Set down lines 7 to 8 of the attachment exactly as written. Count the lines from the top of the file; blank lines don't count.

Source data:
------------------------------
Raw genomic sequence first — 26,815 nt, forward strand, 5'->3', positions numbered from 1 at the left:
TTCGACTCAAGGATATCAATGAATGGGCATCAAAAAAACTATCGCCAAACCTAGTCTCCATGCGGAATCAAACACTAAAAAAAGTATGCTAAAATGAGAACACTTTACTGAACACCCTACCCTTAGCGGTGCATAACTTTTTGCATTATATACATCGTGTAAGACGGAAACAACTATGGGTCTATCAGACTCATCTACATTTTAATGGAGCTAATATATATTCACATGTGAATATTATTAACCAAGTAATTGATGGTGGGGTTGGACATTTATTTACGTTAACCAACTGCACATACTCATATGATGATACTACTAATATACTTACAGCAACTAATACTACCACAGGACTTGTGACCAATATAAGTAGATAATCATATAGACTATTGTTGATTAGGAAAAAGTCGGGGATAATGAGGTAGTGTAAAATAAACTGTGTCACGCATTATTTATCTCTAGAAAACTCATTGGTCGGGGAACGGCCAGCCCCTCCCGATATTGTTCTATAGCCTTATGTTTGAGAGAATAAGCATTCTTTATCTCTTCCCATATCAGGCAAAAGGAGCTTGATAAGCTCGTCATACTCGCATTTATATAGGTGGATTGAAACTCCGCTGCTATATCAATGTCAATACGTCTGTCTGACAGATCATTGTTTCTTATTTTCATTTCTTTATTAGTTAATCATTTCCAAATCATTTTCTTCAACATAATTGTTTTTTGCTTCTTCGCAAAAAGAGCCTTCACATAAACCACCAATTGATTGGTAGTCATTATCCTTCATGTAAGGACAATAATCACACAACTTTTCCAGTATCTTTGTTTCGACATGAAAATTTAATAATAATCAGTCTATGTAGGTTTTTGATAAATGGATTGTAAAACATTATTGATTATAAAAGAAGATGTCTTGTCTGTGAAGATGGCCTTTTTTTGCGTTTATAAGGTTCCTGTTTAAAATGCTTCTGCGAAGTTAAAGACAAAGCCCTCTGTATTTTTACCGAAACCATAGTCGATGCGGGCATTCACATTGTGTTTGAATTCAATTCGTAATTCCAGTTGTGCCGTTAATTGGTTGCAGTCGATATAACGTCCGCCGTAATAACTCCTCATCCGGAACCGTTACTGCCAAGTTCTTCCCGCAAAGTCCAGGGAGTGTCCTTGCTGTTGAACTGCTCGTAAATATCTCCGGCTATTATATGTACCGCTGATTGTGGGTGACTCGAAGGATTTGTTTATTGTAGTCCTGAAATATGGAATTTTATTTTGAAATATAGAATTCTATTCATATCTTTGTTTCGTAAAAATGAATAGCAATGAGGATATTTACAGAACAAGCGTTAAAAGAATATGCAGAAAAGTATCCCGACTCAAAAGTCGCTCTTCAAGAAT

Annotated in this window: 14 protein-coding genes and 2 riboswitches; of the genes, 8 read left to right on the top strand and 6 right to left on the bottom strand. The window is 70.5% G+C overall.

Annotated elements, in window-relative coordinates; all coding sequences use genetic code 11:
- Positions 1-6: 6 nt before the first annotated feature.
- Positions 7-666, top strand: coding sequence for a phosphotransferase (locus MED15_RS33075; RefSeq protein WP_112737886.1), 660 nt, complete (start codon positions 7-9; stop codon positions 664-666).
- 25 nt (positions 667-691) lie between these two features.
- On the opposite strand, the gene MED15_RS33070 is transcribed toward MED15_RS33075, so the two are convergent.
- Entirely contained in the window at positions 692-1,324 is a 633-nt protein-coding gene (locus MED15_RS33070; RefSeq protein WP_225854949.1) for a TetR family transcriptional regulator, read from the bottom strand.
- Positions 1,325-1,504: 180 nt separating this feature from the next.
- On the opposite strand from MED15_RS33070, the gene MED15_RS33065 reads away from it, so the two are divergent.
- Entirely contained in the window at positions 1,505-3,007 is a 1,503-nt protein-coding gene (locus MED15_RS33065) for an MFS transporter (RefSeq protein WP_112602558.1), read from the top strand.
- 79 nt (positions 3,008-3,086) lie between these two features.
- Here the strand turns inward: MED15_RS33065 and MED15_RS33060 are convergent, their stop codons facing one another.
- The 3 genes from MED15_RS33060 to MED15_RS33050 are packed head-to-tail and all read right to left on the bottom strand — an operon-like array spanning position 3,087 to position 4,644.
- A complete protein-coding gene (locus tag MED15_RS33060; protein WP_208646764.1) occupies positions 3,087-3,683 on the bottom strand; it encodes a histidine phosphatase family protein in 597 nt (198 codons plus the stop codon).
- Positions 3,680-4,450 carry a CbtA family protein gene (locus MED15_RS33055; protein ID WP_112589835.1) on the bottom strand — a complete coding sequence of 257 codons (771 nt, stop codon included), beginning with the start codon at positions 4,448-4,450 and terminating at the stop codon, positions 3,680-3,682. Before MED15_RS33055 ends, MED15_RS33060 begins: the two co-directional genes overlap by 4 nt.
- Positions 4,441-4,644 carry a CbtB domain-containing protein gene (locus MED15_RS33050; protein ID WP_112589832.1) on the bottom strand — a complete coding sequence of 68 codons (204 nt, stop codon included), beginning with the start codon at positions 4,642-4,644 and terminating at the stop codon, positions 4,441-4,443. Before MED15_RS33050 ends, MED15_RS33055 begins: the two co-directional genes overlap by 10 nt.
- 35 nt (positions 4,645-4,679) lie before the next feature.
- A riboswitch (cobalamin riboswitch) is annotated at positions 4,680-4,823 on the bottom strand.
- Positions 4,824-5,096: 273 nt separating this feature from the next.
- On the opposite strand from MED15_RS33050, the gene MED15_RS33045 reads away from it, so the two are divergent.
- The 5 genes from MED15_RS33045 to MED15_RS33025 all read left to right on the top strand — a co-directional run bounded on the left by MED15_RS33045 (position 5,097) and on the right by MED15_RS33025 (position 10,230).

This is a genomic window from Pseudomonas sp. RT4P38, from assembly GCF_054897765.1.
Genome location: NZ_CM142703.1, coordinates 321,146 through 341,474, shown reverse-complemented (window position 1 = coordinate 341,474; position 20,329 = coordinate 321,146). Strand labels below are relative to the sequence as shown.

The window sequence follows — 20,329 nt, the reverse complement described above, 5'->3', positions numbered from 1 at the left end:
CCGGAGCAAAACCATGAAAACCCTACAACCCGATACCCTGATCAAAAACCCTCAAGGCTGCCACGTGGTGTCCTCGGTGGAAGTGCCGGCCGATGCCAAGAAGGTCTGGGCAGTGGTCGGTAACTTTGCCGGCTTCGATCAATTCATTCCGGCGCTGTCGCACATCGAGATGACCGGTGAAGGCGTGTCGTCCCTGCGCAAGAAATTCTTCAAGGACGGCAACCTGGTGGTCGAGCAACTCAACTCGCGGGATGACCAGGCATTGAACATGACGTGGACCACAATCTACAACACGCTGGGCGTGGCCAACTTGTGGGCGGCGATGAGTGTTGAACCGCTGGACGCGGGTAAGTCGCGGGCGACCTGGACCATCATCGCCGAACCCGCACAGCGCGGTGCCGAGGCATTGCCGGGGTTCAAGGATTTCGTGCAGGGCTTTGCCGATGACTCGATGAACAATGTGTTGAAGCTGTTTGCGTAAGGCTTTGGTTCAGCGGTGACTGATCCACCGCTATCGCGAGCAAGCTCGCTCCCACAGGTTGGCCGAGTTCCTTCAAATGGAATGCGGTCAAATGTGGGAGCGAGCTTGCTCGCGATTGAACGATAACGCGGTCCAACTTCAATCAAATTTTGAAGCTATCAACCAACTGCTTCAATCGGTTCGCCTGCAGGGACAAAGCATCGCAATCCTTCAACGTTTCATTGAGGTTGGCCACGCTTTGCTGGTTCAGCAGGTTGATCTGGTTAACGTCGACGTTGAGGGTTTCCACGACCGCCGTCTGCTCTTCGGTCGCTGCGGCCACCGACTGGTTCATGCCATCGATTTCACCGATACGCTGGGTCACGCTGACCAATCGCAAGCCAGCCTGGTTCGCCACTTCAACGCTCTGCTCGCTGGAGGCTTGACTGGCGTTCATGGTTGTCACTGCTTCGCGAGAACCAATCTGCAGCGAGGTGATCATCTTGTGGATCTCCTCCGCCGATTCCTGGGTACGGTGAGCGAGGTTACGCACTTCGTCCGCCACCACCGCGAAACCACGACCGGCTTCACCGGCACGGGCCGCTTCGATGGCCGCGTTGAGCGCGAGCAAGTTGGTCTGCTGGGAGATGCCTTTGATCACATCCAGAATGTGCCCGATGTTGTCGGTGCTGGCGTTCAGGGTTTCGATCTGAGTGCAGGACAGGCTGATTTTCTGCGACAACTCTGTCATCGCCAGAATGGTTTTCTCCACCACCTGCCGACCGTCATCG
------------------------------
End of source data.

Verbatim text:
- 25 nt (positions 667-691) lie between these two features.
- On the opposite strand, the gene MED15_RS33070 is transcribed toward MED15_RS33075, so the two are convergent.